Porsche_Panamera_front2Porsche has announced details of the hottest Panamera of them all. Only a matter of weeks after the introduction of the standard versions of the Panamera to Australia the German sportscar maker is to show the new Panamera Turbo S E-Hybrid at the Geneva Motor Show.

Borrowing some engineering expertise from the petrol-electric Porsche 919 LMP1 Hybrid that took out the Le Mans 24-hour race last year, the road-going Panamera is a rocketship. The 4.0-litre V8 engine from the Panamera Turbo is combined with an electric motor, producing up to 500 kW of power.

Instantaneous torque is the smile-inducing feature of any car with an electric motor. Just above idle speed the Panamera Turbo S E-Hybrid offers 850 Nm of torque. So the big five-door sedan leaps from zero to 100 km/h in 3.4 seconds on its way to a top speed of 310 km/h.

At the other end of the scale, the Porsche Panamera can be driven on nothing but electric power for up to 50 kilometres.

When measured on the New European Driving Cycle (NEDC) petrol consumption amounts to 2.9 L/100 km (66 g/km of CO2) and 16.2 kW/h/100 km for electric power.


The new Panamera Turbo S E-Hybrid combines an electric motor (100 kW/136 hp) with a V8 engine (404 kW/550 hp). The decoupler installed in the Porsche hybrid module is actuated electro-mechanically by an electric clutch actuator.

The electric motor is supplied with power via a liquid-cooled lithium-ion battery with an energy capacity of 14.1 kWh. Within six hours, the high-voltage battery integrated in the rear is fully charged with 10 A via a 230-V connection.

If the Panamera uses the optional 7.2-kW on-board charger and a 230-V connection with 32 A instead of the standard 3.6-kW charger, the battery is fully charged in 2.4 hours.

The charging process can also be started using a timer via Porsche Communication Management (PCM) or the Porsche Connect app.

The Porsche Connect app is available for the first time in Australia, it also provides: MyCalendar, MyDestinations, Contacts, Picture Navigation, First Mile/Last Mile Navigation as well as the LTE telephone module with SIM card reader and Wi-Fi Hotspot.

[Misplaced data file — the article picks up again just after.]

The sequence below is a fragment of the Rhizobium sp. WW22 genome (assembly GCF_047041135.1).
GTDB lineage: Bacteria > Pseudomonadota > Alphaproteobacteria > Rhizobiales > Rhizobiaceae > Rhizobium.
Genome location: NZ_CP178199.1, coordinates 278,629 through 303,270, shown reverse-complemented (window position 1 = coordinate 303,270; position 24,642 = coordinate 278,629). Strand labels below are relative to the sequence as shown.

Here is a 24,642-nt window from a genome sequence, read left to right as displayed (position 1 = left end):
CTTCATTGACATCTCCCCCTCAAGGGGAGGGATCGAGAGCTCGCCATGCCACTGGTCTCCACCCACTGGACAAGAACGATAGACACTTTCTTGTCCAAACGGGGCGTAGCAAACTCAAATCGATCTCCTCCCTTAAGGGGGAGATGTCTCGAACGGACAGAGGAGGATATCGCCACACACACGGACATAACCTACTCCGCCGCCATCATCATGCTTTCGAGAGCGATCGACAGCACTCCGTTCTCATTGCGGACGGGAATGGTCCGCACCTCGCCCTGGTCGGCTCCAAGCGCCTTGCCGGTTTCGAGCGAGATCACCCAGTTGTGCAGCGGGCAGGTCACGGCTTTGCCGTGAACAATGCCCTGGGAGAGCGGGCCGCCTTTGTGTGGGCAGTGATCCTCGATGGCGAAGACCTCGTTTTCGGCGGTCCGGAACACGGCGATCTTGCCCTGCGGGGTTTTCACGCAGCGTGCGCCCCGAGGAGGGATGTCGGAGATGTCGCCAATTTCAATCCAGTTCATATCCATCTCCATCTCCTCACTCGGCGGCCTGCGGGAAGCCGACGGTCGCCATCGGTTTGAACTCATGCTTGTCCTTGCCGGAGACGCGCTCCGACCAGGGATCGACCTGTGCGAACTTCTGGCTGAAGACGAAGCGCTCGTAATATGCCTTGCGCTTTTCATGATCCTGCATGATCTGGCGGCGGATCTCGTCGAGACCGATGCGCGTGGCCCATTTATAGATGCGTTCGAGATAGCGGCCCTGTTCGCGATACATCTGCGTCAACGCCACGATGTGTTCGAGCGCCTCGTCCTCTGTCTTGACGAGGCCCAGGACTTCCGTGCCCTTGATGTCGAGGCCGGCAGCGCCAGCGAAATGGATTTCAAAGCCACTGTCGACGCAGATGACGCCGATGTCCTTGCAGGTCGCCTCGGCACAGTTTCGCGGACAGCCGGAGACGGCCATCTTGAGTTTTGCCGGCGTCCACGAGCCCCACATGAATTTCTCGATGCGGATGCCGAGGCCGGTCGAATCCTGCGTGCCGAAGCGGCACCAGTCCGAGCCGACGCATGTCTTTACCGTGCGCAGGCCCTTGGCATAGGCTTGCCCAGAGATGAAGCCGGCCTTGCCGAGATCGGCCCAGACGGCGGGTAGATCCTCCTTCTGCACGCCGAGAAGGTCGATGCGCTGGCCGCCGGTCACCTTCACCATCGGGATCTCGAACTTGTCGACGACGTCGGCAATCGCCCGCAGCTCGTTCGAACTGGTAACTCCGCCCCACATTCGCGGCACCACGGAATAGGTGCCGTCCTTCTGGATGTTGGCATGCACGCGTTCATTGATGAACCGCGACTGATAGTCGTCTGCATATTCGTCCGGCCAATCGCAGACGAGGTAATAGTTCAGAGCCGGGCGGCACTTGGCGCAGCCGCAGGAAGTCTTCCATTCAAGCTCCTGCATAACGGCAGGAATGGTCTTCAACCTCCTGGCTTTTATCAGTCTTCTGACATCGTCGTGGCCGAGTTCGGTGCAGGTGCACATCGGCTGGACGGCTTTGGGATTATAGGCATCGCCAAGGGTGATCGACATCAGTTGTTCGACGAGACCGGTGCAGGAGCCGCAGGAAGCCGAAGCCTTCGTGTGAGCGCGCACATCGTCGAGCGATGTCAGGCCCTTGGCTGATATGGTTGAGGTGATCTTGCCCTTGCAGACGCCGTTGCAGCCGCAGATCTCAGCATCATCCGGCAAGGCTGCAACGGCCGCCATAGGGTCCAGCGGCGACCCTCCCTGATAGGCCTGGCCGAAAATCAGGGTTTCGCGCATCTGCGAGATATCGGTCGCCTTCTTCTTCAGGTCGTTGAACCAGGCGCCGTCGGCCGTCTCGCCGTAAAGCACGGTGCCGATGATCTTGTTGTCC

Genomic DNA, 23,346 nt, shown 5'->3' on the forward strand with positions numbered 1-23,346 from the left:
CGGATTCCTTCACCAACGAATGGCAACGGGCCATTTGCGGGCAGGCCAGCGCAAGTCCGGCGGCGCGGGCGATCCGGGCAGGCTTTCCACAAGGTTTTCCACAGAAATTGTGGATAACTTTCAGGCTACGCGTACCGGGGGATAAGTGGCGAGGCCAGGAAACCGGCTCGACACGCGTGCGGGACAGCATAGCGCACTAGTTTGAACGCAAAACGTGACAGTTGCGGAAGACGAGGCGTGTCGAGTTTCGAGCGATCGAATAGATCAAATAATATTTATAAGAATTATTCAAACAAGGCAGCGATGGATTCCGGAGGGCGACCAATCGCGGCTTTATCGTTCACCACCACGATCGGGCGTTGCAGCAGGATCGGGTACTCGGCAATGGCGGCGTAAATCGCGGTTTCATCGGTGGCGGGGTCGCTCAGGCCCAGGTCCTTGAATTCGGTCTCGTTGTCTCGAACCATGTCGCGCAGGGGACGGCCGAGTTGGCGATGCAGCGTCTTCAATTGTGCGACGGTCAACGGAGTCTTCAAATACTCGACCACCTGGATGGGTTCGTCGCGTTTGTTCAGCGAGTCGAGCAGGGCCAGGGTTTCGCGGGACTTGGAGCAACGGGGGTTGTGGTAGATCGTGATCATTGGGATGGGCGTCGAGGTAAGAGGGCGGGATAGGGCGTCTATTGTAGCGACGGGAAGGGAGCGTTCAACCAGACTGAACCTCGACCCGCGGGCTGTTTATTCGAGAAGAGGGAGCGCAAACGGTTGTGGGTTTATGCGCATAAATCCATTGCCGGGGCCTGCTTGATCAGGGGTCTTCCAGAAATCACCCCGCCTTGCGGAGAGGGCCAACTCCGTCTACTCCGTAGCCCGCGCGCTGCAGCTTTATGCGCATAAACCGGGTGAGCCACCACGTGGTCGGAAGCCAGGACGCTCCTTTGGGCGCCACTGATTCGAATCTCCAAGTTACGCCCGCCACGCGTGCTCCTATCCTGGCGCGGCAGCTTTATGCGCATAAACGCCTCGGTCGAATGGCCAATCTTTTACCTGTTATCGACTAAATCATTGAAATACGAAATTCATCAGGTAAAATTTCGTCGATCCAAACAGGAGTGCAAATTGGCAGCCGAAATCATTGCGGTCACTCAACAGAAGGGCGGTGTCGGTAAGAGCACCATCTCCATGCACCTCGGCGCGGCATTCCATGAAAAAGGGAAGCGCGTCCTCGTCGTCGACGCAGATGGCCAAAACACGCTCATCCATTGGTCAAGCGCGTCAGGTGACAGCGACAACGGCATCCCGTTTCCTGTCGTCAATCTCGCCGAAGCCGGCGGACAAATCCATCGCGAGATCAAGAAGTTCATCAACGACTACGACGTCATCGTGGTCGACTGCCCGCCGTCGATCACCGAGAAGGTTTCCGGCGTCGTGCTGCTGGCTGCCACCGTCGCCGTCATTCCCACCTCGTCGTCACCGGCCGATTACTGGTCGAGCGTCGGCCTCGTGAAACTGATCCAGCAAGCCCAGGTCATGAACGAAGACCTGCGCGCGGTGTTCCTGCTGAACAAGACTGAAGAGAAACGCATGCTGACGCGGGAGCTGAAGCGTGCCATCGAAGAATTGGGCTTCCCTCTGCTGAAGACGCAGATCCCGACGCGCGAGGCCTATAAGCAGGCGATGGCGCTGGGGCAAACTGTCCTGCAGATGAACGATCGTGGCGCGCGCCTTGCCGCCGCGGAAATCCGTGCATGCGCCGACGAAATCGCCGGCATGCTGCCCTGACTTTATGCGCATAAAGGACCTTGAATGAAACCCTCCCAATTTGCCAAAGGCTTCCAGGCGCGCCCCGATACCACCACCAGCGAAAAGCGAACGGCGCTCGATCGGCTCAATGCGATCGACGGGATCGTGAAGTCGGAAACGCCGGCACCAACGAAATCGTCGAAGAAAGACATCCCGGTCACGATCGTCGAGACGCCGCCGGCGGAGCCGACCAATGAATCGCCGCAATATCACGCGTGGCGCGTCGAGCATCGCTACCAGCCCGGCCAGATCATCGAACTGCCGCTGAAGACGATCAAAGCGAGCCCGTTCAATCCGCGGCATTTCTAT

A feature that will be much appreciated in Australia is that the Panamera Turbo S E-Hybrid is fitted with auxiliary air conditioning to cool the cabin even during charging.

A fast-shifting Porsche DoppelKupplung (PDK) eight-speed gearbox transmits the power to an adaptive all-wheel drive system utilising Porsche Traction Management (PTM).


As part of its extensive standard equipment, the Panamera Turbo S E-Hybrid includes: Porsche Ceramic Composite Brakes (PCCB), Porsche Dynamic Chassis Control Sport (PDCC Sport) including Porsche Torque Vectoring Plus (PTV Plus), Power Steering Plus and 21-inch alloy wheels in the 911 Turbo Design. The basic package also contains auxiliary air-conditioning, adaptive aerodynamic elements and three-chamber air suspension including Porsche Active Suspension Management (PASM).

Panamera Turbo S E-Hybrid has air suspension to neatly balance the comfort of a luxury saloon paired with sportscar performance. We’ve got our hands up to test this when the Panamera Turbo S E-Hybrid arrives in Australia in the third quarter of this year.

The Panamera Turbo S E-Hybrid is on sale now at Porsche dealers and is priced from $460,100.

Porsche Panamera Turbo S E-Hybrid Executive is a limo-like LWB variant, but there are no plans for it to be sold in Australia.

Porsche Australia PR chief, Paul Ellis, comments: “The Australian Government provides very little incentive for purchase of leading-edge hybrid technology vehicles.

“Other mature markets around the world offer significant purchase or ownership incentives by way of more affordable registration fees and the like – that is, real hip-pocket benefits.

“The Australian Government’s token gesture of a slight adjustment to the LCT threshold has little or no effect on buying behaviour of premium hi-tech hybrid vehicles.

“It’s a real shame,” Ellis concluded.

About Ewan Kennedy

Ewan Kennedy, a long-time car enthusiast, was Technical Research Librarian with the NRMA from 1970 until 1985. He worked part-time as a freelance motoring journalist from 1977 until 1985, when he took a full-time position as Technical Editor with Modern Motor magazine. Late in 1987 he left to set up a full-time business as a freelance motoring journalist. Ewan is an associate member of the Society of Automotive Engineers - International. An economy driving expert, he set the Guinness World Record for the greatest distance travelled in a standard road vehicle on a single fuel fill. He lists his hobbies as stage acting, travelling, boating and reading.
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